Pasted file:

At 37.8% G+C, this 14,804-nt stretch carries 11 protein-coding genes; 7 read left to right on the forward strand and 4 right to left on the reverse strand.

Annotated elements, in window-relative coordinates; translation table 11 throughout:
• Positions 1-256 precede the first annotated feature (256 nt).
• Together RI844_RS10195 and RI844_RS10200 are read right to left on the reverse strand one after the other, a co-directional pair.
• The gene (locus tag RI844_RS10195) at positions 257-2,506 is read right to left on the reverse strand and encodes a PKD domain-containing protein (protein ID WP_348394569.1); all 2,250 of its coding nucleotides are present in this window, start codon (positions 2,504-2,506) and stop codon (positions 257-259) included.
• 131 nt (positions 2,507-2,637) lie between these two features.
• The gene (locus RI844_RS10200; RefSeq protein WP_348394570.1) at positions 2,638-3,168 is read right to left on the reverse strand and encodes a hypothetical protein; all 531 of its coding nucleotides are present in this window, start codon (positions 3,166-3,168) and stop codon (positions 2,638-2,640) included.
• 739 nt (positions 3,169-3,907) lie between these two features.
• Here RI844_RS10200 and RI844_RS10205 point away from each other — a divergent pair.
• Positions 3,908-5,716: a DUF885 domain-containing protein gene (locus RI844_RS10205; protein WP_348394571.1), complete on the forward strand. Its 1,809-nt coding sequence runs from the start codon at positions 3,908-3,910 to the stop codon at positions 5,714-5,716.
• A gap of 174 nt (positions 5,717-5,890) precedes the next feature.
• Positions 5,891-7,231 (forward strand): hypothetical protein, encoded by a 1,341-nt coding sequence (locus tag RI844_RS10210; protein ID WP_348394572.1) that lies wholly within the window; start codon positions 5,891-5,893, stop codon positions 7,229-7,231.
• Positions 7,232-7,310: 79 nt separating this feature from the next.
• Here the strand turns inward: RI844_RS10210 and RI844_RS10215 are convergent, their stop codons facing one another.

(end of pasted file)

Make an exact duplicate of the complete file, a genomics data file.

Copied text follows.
At 37.8% G+C, this 14,804-nt stretch carries 11 protein-coding genes; 7 read left to right on the forward strand and 4 right to left on the reverse strand.

Annotated elements, in window-relative coordinates; translation table 11 throughout:
• Positions 1-256 precede the first annotated feature (256 nt).
• Together RI844_RS10195 and RI844_RS10200 are read right to left on the reverse strand one after the other, a co-directional pair.
• The gene (locus tag RI844_RS10195) at positions 257-2,506 is read right to left on the reverse strand and encodes a PKD domain-containing protein (protein ID WP_348394569.1); all 2,250 of its coding nucleotides are present in this window, start codon (positions 2,504-2,506) and stop codon (positions 257-259) included.
• 131 nt (positions 2,507-2,637) lie between these two features.
• The gene (locus RI844_RS10200; RefSeq protein WP_348394570.1) at positions 2,638-3,168 is read right to left on the reverse strand and encodes a hypothetical protein; all 531 of its coding nucleotides are present in this window, start codon (positions 3,166-3,168) and stop codon (positions 2,638-2,640) included.
• 739 nt (positions 3,169-3,907) lie between these two features.
• Here RI844_RS10200 and RI844_RS10205 point away from each other — a divergent pair.
• Positions 3,908-5,716: a DUF885 domain-containing protein gene (locus RI844_RS10205; protein WP_348394571.1), complete on the forward strand. Its 1,809-nt coding sequence runs from the start codon at positions 3,908-3,910 to the stop codon at positions 5,714-5,716.
• A gap of 174 nt (positions 5,717-5,890) precedes the next feature.
• Positions 5,891-7,231 (forward strand): hypothetical protein, encoded by a 1,341-nt coding sequence (locus tag RI844_RS10210; protein ID WP_348394572.1) that lies wholly within the window; start codon positions 5,891-5,893, stop codon positions 7,229-7,231.
• Positions 7,232-7,310: 79 nt separating this feature from the next.
• Here the strand turns inward: RI844_RS10210 and RI844_RS10215 are convergent, their stop codons facing one another.